Medicine, Health Care and Philosophy

, Volume 16, Issue 2, pp 125–139 | Cite as

The desired moral attitude of the physician: (III) care

Scientific Contribution


In professional medical ethics, the physician traditionally is obliged to fulfil specific duties as well as to embody a responsible and trustworthy personality. In the public discussion, different concepts are suggested to describe the desired moral attitude of physicians. In a series of three articles, three of the discussed concepts are presented in an interpretation that is meant to characterise the morally emotional part of this attitude: “empathy”, “compassion” and “care”. In the first article of the series, “empathy” has been developed as a mainly cognitive and morally neutral capacity of understanding. In the second article, the emotional and virtuous core of the desired professional attitude—compassion—has been presented. Compassion as a professional attitude has been distinguished from a spontaneous feeling of compassion, and has been related to a general idea of man as vulnerable and solidary being. Thus, the dignity of the patient is safeguarded in spite of the asymmetry of compassion. In this article, the third concept of the triad—“care”—is presented. Care is conceived as an attitude as well as an activity which can be directed to different objects: if it is directed to another sentient being, it is regarded as intrinsically morally valuable; implying (1) the acceptance of being addressed, (2) a benevolent inclination to help and to foster, and (3) activity to realize this. There are different forms of benevolence that can underlie caring. With regard to the professional physician’s ethos, the attitude of empathic compassion as developed in the two previous articles is proposed to be the adequate underlying attitude of care which demands the right balance between closeness and professionalism and the right form of attention to the person of the patient. ‘Empathic compassionate care’ does not, however, describe the whole of the desired attitude of a physician, but focuses on the morally-emotive aspects. In order to get also the cognitive and practical aspects of biomedicine into the picture, ‘empathic compassionate care’ has to be combined with an attitude of responsibility that is more directed to decision-making and outcome than a caring attitude alone can be. The reconstruction of the desired professional attitude in terms of “empathic compassionate care” and “responsibility” is certainly not the only possible description, but it is a detailed proposal in order to give an impulse for the discussion about the inner tacit values and the meaning of medicine and clinical healthcare professions.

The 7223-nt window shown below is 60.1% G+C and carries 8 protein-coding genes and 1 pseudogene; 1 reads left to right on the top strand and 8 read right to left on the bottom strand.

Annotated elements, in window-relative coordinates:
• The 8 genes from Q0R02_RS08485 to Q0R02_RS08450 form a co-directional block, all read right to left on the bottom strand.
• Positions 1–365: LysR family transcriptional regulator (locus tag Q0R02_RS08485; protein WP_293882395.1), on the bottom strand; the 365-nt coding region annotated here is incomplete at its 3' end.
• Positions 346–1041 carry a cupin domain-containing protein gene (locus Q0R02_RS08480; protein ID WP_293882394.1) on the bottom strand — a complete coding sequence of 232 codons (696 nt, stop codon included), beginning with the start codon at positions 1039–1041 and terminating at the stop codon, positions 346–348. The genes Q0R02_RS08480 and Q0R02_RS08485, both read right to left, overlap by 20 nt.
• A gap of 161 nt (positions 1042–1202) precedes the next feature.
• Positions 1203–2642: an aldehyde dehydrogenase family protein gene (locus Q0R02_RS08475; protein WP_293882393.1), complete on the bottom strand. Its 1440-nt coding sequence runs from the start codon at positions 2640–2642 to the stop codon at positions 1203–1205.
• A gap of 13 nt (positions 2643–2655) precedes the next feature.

Clinical ethics Empathy Compassion Care Virtue ethics Moral motivation Professionalism Moral attitude 



I wish to thank Rolf Ahlzén (University of Karlstad, Sweden) and two anonymous reviewers for valuable comments and immense patience. I am also grateful to the readers who share this patience of reading three articles that belong so tightly together, and to the editor who agreed to open the stage for this experiment.


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Copyright information

© Springer Science+Business Media B.V. 2012

Authors and Affiliations

  1. 1.Institute for Ethics, History and Theory of MedicineUniversity of MuensterMuensterGermany
  2. 2.Department of Health and Society, Institute of Medical and Health SciencesUniversity of LinköpingLinköpingSweden

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